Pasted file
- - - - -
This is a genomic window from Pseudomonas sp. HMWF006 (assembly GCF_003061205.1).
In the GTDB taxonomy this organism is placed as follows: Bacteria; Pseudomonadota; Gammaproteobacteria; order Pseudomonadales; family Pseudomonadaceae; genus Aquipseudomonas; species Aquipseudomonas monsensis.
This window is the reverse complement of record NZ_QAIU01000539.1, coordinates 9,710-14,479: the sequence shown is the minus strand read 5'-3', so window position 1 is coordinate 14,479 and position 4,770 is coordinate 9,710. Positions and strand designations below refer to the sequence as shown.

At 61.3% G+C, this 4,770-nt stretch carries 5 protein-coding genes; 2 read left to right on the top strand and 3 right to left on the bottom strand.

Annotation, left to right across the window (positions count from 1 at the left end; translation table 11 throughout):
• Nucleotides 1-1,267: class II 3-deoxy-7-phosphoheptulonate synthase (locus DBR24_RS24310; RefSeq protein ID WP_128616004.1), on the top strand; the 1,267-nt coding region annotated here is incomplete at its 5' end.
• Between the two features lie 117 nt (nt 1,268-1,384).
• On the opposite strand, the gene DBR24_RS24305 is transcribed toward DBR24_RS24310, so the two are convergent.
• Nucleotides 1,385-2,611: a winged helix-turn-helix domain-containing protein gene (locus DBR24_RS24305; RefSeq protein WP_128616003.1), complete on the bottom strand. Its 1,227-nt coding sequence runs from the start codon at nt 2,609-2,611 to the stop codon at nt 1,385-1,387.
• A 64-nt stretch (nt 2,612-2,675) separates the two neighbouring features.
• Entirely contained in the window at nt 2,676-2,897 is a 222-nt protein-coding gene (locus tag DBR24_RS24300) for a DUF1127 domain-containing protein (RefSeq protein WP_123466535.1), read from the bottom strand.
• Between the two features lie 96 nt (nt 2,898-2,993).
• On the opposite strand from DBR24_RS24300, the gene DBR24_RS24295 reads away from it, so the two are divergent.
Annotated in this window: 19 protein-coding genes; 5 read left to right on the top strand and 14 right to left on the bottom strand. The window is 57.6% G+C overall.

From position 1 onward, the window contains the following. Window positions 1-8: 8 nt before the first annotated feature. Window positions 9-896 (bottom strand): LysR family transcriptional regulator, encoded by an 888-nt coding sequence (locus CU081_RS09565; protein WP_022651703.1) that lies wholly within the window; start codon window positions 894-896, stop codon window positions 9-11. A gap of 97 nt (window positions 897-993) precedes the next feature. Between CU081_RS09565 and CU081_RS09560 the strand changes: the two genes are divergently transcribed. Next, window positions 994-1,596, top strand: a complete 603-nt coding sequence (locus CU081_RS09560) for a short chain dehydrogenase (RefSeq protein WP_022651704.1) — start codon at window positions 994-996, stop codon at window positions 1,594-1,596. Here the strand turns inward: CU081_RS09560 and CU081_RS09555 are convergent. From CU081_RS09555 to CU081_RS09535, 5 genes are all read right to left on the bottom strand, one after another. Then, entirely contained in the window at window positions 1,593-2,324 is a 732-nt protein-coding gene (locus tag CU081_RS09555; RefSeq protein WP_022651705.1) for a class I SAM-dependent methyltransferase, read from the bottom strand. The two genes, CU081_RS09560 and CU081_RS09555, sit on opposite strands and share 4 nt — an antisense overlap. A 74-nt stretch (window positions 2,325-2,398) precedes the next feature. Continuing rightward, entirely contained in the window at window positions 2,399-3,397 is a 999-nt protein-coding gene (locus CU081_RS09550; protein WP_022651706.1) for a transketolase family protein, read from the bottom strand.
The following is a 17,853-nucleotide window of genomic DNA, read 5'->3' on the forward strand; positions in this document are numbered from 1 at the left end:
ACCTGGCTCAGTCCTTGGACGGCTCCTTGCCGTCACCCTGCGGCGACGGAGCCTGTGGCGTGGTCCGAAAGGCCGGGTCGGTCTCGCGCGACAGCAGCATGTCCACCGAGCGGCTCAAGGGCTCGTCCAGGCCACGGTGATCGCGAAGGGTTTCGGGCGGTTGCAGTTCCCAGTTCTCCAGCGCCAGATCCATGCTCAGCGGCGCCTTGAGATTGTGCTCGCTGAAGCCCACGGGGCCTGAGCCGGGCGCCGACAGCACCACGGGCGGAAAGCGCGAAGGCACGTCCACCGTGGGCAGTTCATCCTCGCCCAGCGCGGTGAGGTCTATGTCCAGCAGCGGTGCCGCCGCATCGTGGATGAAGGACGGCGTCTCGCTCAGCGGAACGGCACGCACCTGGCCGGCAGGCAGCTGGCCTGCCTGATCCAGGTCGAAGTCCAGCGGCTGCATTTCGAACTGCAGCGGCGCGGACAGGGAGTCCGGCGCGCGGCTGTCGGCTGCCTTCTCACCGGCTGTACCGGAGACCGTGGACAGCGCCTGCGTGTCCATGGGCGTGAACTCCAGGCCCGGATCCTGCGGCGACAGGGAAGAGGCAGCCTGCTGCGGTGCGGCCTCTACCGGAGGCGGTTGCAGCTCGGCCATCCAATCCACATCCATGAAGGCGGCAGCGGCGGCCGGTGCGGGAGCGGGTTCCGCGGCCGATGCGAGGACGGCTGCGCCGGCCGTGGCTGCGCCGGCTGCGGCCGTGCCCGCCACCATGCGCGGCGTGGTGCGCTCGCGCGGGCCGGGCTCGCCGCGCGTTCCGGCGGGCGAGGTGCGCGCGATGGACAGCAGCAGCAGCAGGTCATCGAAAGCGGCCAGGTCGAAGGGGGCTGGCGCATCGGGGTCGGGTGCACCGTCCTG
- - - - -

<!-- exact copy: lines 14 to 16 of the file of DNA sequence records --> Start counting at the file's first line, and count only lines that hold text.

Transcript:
Annotated in this window: 19 protein-coding genes; 5 read left to right on the top strand and 14 right to left on the bottom strand. The window is 57.6% G+C overall.

From position 1 onward, the window contains the following. Window positions 1-8: 8 nt before the first annotated feature. Window positions 9-896 (bottom strand): LysR family transcriptional regulator, encoded by an 888-nt coding sequence (locus CU081_RS09565; protein WP_022651703.1) that lies wholly within the window; start codon window positions 894-896, stop codon window positions 9-11. A gap of 97 nt (window positions 897-993) precedes the next feature. Between CU081_RS09565 and CU081_RS09560 the strand changes: the two genes are divergently transcribed. Next, window positions 994-1,596, top strand: a complete 603-nt coding sequence (locus CU081_RS09560) for a short chain dehydrogenase (RefSeq protein WP_022651704.1) — start codon at window positions 994-996, stop codon at window positions 1,594-1,596. Here the strand turns inward: CU081_RS09560 and CU081_RS09555 are convergent. From CU081_RS09555 to CU081_RS09535, 5 genes are all read right to left on the bottom strand, one after another. Then, entirely contained in the window at window positions 1,593-2,324 is a 732-nt protein-coding gene (locus tag CU081_RS09555; RefSeq protein WP_022651705.1) for a class I SAM-dependent methyltransferase, read from the bottom strand. The two genes, CU081_RS09560 and CU081_RS09555, sit on opposite strands and share 4 nt — an antisense overlap. A 74-nt stretch (window positions 2,325-2,398) precedes the next feature. Continuing rightward, entirely contained in the window at window positions 2,399-3,397 is a 999-nt protein-coding gene (locus CU081_RS09550; protein WP_022651706.1) for a transketolase family protein, read from the bottom strand.
The following is a 17,853-nucleotide window of genomic DNA, read 5'->3' on the forward strand; positions in this document are numbered from 1 at the left end: